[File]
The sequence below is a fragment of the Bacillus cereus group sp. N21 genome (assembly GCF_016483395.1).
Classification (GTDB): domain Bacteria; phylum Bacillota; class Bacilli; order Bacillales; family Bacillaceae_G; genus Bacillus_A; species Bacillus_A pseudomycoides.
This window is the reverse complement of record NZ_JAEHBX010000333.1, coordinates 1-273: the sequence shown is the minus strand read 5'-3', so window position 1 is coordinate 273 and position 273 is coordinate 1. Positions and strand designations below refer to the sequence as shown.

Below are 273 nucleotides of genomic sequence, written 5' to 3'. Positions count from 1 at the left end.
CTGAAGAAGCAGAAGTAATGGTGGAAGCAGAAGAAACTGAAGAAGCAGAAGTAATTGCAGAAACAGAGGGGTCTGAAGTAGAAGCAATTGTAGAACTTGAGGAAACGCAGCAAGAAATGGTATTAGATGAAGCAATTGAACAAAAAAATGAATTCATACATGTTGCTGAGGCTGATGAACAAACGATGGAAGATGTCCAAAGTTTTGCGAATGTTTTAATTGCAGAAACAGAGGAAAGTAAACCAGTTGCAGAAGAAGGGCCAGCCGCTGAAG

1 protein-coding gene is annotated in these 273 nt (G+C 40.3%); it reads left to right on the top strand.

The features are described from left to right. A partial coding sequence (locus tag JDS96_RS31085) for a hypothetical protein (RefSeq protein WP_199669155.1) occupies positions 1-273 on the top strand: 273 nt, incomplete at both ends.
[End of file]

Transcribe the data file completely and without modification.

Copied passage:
The sequence below is a fragment of the Bacillus cereus group sp. N21 genome (assembly GCF_016483395.1).
Classification (GTDB): domain Bacteria; phylum Bacillota; class Bacilli; order Bacillales; family Bacillaceae_G; genus Bacillus_A; species Bacillus_A pseudomycoides.
This window is the reverse complement of record NZ_JAEHBX010000333.1, coordinates 1-273: the sequence shown is the minus strand read 5'-3', so window position 1 is coordinate 273 and position 273 is coordinate 1. Positions and strand designations below refer to the sequence as shown.

Below are 273 nucleotides of genomic sequence, written 5' to 3'. Positions count from 1 at the left end.
CTGAAGAAGCAGAAGTAATGGTGGAAGCAGAAGAAACTGAAGAAGCAGAAGTAATTGCAGAAACAGAGGGGTCTGAAGTAGAAGCAATTGTAGAACTTGAGGAAACGCAGCAAGAAATGGTATTAGATGAAGCAATTGAACAAAAAAATGAATTCATACATGTTGCTGAGGCTGATGAACAAACGATGGAAGATGTCCAAAGTTTTGCGAATGTTTTAATTGCAGAAACAGAGGAAAGTAAACCAGTTGCAGAAGAAGGGCCAGCCGCTGAAG

1 protein-coding gene is annotated in these 273 nt (G+C 40.3%); it reads left to right on the top strand.

The features are described from left to right. A partial coding sequence (locus tag JDS96_RS31085) for a hypothetical protein (RefSeq protein WP_199669155.1) occupies positions 1-273 on the top strand: 273 nt, incomplete at both ends.